First Time Gun Owners Guide to Choosing a Pistol Caliber

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Post by NHGF [Feed] » Fri Dec 01, 2017 8:43 am

ImageFirst Time Gun Owners Guide to Choosing a Pistol Caliber
U.S.A.-( You can choose ANY round and make a case for it. Do you want REAL penetration? .41 mag, you want penetration in an auto? .357 Sig. Do you want conceal-ability? A .32 or .25 will do you best.So as an old experienced NRA instructor, with a bit more gray in my hair than I like to think about I’m going to tell you a secret. It’s all crap. Pick the gun that best fits your hand in the largest caliber you can COMFORTABLY handle.
People have different size hands and length fingers. Hand strength varies. Personal centers of mass are different and affect how we react to recoil. These things all effect shot placement and follow up. While I have my views on .45 Vs. 9mm, the simple fact is two to the chest is better than a miss and a through and through that grazes the side regardless of the caliber you select.
For a 1st-time gun buyer step one, go to the range and rent and shoot EVERYTHING. From a Shield to a Glock to a 1911 to a GP101. Try them all. If you don’t have free available instruction, pay for it. It’s your life we’re talking about. No one cares about it more than you and the ones you love.
I have two students; they took this all to heart. Took the full NRA 1st steps course, joined the local range and over the course of a month or so shot everything I owned and everything they could get their hands on.

J, He shot as a kid, and this was re-introduction to handguns after a 30-year break. His hand size leads him to a 1911, and his body type and hand strength make the gun a 9mm. He can shoot the gun in .45 he’s just a bit more comfortable with the 9mm. Regular practice and a clean gun are now part of his life.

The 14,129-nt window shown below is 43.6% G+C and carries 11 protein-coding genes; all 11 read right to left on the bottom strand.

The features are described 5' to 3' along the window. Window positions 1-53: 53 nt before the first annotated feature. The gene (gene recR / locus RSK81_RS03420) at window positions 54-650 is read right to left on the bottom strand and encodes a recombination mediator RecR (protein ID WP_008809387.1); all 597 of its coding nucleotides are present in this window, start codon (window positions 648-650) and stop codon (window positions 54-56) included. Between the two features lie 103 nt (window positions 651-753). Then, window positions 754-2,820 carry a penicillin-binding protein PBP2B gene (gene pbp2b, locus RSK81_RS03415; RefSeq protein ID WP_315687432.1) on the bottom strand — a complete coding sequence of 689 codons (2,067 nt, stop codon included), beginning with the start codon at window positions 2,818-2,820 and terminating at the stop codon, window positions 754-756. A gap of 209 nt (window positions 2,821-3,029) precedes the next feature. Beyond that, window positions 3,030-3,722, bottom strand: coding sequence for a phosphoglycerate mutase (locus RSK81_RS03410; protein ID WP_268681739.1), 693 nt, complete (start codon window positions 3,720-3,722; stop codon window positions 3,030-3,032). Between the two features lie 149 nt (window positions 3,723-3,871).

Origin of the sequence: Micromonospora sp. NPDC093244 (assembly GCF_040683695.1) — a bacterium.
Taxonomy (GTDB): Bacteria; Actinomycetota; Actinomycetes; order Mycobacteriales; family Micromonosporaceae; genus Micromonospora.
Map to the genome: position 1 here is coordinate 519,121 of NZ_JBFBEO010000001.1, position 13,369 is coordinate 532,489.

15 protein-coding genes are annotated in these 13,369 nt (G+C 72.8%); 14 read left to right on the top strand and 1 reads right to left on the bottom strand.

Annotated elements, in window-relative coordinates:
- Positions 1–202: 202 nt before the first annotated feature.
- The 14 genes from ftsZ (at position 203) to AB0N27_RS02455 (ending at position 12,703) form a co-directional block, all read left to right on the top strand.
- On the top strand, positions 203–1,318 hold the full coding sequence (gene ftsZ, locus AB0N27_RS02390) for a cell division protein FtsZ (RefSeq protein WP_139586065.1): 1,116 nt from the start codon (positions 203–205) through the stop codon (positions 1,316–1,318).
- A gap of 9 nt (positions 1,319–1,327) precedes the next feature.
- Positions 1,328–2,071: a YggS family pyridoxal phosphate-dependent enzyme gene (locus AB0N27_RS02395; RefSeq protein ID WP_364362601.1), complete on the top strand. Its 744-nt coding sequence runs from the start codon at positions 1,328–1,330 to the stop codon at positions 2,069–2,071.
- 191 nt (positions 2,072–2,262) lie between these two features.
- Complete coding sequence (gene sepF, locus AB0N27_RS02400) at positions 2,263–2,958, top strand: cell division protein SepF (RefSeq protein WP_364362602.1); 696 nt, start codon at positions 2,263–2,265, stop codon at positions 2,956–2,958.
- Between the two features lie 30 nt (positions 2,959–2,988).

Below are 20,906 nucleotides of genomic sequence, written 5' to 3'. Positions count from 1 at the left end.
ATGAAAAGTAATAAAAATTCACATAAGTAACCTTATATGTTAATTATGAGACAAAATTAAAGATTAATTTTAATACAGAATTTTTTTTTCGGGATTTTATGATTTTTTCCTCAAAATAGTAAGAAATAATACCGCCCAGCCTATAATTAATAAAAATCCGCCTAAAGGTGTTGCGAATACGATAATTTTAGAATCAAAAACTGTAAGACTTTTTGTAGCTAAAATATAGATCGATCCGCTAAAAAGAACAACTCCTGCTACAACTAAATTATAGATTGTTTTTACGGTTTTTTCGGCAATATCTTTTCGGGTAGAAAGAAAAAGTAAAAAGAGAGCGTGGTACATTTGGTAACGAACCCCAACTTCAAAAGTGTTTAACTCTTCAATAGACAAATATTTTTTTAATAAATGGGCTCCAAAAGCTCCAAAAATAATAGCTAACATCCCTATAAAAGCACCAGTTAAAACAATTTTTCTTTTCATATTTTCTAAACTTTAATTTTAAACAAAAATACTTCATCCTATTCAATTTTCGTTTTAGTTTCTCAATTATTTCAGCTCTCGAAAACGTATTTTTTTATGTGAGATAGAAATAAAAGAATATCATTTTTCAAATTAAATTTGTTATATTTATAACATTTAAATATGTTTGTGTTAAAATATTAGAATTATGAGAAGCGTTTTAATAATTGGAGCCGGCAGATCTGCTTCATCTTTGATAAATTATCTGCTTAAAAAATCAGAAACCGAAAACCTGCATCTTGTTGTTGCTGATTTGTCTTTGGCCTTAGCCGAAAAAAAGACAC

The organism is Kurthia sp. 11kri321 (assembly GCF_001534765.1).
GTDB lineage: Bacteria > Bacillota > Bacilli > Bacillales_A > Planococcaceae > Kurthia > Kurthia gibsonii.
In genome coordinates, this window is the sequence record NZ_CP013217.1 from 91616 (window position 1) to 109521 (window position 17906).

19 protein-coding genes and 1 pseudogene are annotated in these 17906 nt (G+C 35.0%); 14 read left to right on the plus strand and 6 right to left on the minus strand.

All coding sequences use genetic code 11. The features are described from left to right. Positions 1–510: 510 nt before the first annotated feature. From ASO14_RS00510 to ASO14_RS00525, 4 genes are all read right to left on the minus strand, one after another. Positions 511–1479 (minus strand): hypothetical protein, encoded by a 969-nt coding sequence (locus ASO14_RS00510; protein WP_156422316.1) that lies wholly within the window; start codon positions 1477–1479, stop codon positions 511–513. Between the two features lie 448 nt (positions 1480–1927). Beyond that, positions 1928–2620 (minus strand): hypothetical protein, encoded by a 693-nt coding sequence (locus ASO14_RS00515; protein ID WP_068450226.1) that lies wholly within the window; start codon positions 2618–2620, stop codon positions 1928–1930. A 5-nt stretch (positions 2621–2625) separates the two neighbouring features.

K, is a woman executive in the entertainment industry, and after shooting a dozen guns in all different calibers, she chose a GP 100 in 357. The first four rounds are .38 special the last two are .357. The guy at the gun store informed her she needed more rounds and should buy a Glock. She asked how many rounds did she need? This woman has ice water in her veins, and she practices regularly to remain sharp with her selection.

This leads us to the last two important issues.
Practice…Practice… Practice. Join a gun club and make new friends shoot once a week. Be competent with your firearm, keep it clean, and store it properly and safely. With the right to own a gun comes the responsibility to be safe and proficient.
Second be careful who gives you advice. I’ve seen gun store salespeople start the conversation with “Which Glock would you like, most people buy a model 19… let me get you one…” My hands are a man’s XL, but a Glock is a bad fit for me, my G34 was dremeled down to get close to fitting my hands.
Just because a man or woman works at a gun store does NOT mean they know about fitting a gun to a person or how to help them make the right choice. A new shooter will have no idea how a gun should fit in their hand and buys from ignorance.
With 100,000+ NRA instructors, you should find one easily available. The NRA even set up a page to help you find an instructor. There’s also an online course to help you get started.
One last story and a warning– At a basic NRA class a year or so ago a young woman said that she had just bought her gun and asked if she could shoot it as part of the class. I asked what she owned, and she pulled a brand new Glock 19 out of her purse. (Yes, we had all the usual no firearms in the classroom warning in the announcement and on the doors.) Made sure she was not touching the trigger and gently took the unloaded pistol. She proudly announced to the room “IT’s a GLOCK!” asked if I owned one like it. I said no, my striker fired gun was a Springfield. She looked crushed and asked, “did I buy the wrong gun?” I’ve since replaced the Springfield with a Glock.
But this story carries with it a warning, as an instructor you are to help a student make a choice that is right for THEM, not to validate your decision in the choice of a firearm you made. Hear that Glock-fan boy. As an instructor leave your ego at the door.
A gun that fits the hand and the biggest caliber that the shooter can manage are what matters, not the brand or caliber chosen.
About Don McDougall:Image
Don McDougall is an NRA instructor and member of the Los Padres “Friends of the NRA” committee. If he’s not at the range you will find him setting the record straight with on gun issues and gun safety onAmmoLand Shooting Sports News.